Tag Archive for ‘physician review website’
Each year, the Resident and Associate Society of the American College of Surgeons (RAS-ACS) hosts a symposium at the Clinical Congress featuring a debate on a timely issue in surgical training or practice. In addition to the symposium debate, the RAS-ACS Issues Committee coordinates an essay competition open to all RAS members. The topic for this year’s symposium and essay competition was Patient Rankings: Should Patient Feedback Affect Our Pay and Delivery of Care? The top “pro” and “con” essayists are invited to serve as panelists at the symposium, and the second-place pro and con essays are featured in the Bulletin.
Although physician review website (PRW) metrics are less than comprehensive and may be inaccurate measures of physician skill, these sites have successfully accomplished what government agencies and professional organizations have been unable to do—broadly disseminate user-friendly, search engine-optimized information on physician performance. The merits of these sites may be debatable, but as more patients are drawn to PRWs, physicians and professional organizations will be challenged to eventually accept them or provide an alternative that is just as accessible, understandable, and applicable to all physicians.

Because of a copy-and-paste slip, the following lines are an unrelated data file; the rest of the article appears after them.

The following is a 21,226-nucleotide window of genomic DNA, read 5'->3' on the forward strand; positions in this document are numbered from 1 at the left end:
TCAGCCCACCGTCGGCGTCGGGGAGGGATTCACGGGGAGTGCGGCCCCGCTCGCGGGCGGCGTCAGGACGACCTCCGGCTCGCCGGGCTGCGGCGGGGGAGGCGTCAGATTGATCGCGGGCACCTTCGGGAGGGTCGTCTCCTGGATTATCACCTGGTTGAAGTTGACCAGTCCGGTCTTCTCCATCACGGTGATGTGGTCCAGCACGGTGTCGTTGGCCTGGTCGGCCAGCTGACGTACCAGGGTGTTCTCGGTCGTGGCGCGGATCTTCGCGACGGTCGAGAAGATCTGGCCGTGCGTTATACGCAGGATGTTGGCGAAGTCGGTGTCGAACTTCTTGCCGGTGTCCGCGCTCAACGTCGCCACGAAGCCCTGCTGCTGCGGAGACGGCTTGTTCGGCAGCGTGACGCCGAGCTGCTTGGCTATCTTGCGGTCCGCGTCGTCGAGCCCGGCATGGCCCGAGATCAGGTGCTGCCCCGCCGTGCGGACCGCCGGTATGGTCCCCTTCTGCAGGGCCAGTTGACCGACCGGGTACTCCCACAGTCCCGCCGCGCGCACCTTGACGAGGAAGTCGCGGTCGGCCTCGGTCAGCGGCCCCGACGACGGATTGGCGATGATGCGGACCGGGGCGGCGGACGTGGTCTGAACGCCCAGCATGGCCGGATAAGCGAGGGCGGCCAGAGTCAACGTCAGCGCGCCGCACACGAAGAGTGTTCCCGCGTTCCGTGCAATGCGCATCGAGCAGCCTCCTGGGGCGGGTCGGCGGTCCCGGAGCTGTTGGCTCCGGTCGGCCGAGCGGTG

Closer inspection reveals that medical and surgical practice and education within the U.S. are similar fields. Both involve a special relationship between an educator (physician/teacher) and a learner (patient/student). Importantly, both continue to face challenges regarding cost-effectiveness and performance evaluation. The crux of the issue lies in the idea that the learner has the ability to provide critical feedback that may enhance educator performance. This suggests that the learner and educator can switch roles—an idea not often acknowledged in either field. This article addresses how patient feedback should be incorporated into the delivery of quality health care and how education reform is helping to set a preliminary example for medicine to follow.
Today, patients have a voice through publicly reported surveys and unregulated social media (Facebook, Twitter, HealthGrades.com, and others), which allow users to compare and evaluate surgeons in a Web-based setting. In the near future, patient feedback may be used as a measure of health care quality, which will affect physician reimbursement and quite possibly the sustainability and viability of surgical practices. However, scorn and resistance to patient feedback systems are strong and many physicians believe that the process is flawed.
This article introduces the topic of this year’s Resident and Associate Society Symposium: online patient rankings of physicians. The authors describe the aspects of the patient care experience that typically are rated in online physician reviews, offers details on the potential benefits and drawbacks regarding these reviews, and speculates on the future of these websites.